The detailed and cumulative structure of this approach to learning to read builds on some of the strengths our learners with autism have who see the detail within the ‘whole’. We have adapted the DFE ‘Letters and Sounds’ progression document and teach phonics through various multi-sensory formats providing our learners with a range of experiences to develop their phonetic awareness. We use a range of resources such as ‘Jolly Phonics’ to inform our teaching and plan frequent opportunities for ‘over learning’ concepts so that our learners experience them in a range of contexts to help scaffold the generalisation and transference of skills which some of our learners find more difficult in line with their diagnosis of autism.
Action words/Whole word approach:
Some of our learners with more specific and complex learning profiles are more suited to learning to read using a ‘whole word’ approach (particularly where blending phonics has not been successful for example where a child has barriers to learning linked to weak central coherence and therefore is unable to bring details together to a central concept).
Whole words are taught through a variety of multi-sensory mediums combining a visual prompt, an action and where required an association (building on the concept of Grandin (1995) ‘Thinking in Pictures). Readers are encouraged the use this approach in a variety of contexts to support the generalisation of the skill.
Reading for meaning – teaching comprehension skills:
Comprehension of what a reader has read can be a difficult skill for our learners with autism to develop, especially for readers who are still developing ‘Theory of Mind’ and find it difficult to understand others’ point of view or perspective.
Some readers may present with elements of ‘Hyperlexia’ which is characterised by an intense fascination with letters or numbers and an advanced ability to decode/read words however comprehension of what has been read is significantly more difficult.
To enable our readers to comprehend what they have read we use the following strategies personalised to a reader’s level of comprehension:
- Allow the reader to access and build background knowledge
- Present the reader with visual support in relation to the text
- Pre-teach key vocabulary
- Create mental images
- Picture walk through the text
- In Year 9 and above texts will often be sequenced thematically or by genre, allowing learners to draw on their prior learning
- Make connections
- Make a visual representation of the story e.g. graphical organiser
- Reciprocal questioning
- Modelling how to generate and answer questions – presented visually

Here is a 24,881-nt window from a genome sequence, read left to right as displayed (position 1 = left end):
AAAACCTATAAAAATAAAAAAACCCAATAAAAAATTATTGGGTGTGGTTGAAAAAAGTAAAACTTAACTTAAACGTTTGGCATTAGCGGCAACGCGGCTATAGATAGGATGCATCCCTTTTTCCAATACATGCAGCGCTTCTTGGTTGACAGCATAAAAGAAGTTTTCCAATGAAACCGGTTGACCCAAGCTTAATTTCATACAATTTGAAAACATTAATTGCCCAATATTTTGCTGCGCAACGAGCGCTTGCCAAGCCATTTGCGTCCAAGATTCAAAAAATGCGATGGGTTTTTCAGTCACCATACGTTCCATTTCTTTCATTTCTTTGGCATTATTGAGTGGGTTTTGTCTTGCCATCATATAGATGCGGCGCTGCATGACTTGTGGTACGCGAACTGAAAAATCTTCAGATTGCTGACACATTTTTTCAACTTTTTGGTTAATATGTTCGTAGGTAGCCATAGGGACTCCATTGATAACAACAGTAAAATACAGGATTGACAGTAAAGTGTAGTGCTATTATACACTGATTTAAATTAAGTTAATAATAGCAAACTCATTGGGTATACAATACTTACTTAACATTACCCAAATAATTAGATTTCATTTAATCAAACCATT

- Summarise understanding
- Story Recall Teaching students to create causal connections and causal chains – presented visually
- Use the 5Ws to summarise: who, what, where, when, why
Reading from Key Stage 1 to end of Key Stage 4 accreditation:
Reading skills are developed using a cumulative structure, bespoke to a learning pathway to accreditation as documented in the Reading Key Performance Indicators document.
Specific intervention is planned on an individual basis where there are barriers to learning.
At Key Stage 4 all pupils will be able to decode texts independently, at a level appropriate to their accreditation pathway.
- Feedback on reading learning tasks within the lesson (reference cohort/pathway guidelines in autism handbook)
- Teacher assessment against reading Key Performance Indicators that are cohort/pathway specific. Reading assessment is regularly moderated to ensure accuracy.
- Progress towards end of year reading targets is evaluated through the pupil assessment and progress cycle (reference flow chart)
- The reading curriculum is evaluated through the termly curriculum review which is informed by:
- Progress Frameworks - autism, knowledge and skills bespoke to cohort pathway.
- Progress towards EHCP outcomes
- Accreditation achieved
- Pupil progress and attainment cycle
- Pupil voice
- Staff curriculum evaluation
- Parent voice
Impact of the Reading Curriculum:
All Springfields pupils will leave the academy with functional reading skills to lead a safe independent life. This will be evident in all pupils achieving as a minimum the Entry Level 1 qualification in English; many will achieve higher level qualifications such as further Entry Levels, Functional Skills Qualifications and some may achieve GCSE English.